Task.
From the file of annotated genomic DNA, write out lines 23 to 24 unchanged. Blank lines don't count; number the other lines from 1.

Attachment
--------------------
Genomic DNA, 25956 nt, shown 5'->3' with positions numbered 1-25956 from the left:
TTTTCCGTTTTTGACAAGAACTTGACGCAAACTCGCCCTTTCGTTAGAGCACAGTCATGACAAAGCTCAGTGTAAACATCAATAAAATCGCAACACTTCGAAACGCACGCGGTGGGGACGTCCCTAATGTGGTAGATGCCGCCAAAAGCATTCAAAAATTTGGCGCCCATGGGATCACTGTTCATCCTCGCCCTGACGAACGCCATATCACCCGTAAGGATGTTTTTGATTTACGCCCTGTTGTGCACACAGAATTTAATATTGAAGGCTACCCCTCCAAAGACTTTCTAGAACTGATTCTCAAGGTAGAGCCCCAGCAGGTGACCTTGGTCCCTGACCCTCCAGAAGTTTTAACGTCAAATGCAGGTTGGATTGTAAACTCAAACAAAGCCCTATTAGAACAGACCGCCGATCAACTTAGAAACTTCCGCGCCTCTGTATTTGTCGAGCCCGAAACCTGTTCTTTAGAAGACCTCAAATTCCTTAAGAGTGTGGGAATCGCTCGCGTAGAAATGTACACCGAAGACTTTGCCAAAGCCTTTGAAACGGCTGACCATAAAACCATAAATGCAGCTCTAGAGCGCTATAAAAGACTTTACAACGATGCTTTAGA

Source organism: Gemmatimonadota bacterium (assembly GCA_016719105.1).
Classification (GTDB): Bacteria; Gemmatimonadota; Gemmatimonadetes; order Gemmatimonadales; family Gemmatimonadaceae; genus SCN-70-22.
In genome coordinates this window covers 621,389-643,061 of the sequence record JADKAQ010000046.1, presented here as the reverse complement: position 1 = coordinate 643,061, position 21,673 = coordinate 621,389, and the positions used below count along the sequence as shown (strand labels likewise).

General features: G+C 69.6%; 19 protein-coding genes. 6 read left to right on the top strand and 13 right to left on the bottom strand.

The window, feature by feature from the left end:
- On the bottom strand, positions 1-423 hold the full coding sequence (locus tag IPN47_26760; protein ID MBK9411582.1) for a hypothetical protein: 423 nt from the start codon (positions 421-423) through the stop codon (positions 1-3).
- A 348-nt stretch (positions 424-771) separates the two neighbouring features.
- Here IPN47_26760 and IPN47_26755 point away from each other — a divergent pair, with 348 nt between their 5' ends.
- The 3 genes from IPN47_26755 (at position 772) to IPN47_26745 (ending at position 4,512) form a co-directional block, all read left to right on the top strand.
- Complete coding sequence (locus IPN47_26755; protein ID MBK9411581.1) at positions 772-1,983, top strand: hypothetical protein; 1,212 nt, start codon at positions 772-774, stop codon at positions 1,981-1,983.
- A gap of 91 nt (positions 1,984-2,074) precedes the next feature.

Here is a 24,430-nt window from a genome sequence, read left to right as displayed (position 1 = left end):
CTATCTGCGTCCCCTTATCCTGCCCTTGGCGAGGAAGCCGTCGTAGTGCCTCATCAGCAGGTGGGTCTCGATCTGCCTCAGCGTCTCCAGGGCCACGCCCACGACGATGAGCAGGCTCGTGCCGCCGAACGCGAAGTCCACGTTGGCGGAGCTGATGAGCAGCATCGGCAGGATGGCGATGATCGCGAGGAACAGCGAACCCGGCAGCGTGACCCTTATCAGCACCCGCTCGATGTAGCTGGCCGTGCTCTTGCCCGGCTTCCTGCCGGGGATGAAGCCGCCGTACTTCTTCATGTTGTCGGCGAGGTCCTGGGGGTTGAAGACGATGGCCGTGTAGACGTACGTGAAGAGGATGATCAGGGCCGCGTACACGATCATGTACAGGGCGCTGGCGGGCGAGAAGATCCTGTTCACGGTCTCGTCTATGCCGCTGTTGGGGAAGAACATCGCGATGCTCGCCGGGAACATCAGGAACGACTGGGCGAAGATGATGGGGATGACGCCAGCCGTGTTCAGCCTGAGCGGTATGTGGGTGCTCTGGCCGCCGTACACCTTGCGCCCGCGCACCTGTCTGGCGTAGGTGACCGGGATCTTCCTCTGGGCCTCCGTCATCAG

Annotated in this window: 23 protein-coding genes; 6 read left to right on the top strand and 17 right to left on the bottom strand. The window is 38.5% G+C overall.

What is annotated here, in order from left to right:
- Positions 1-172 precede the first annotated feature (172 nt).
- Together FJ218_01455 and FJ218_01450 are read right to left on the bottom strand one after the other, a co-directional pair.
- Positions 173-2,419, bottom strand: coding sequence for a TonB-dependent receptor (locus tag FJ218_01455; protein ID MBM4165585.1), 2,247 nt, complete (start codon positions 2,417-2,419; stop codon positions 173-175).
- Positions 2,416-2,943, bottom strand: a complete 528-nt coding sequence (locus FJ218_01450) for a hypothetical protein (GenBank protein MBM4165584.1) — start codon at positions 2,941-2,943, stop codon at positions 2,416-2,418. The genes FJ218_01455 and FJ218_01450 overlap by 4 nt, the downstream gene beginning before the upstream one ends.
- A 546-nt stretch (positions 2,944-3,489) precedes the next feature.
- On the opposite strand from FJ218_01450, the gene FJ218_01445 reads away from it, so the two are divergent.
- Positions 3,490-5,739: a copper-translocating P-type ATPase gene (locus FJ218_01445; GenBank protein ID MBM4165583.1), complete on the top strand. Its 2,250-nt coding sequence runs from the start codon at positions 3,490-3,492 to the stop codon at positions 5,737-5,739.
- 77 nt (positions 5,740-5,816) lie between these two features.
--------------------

- On the opposite strand from FJ218_01450, the gene FJ218_01445 reads away from it, so the two are divergent.
- Positions 3,490-5,739: a copper-translocating P-type ATPase gene (locus FJ218_01445; GenBank protein ID MBM4165583.1), complete on the top strand. Its 2,250-nt coding sequence runs from the start codon at positions 3,490-3,492 to the stop codon at positions 5,737-5,739.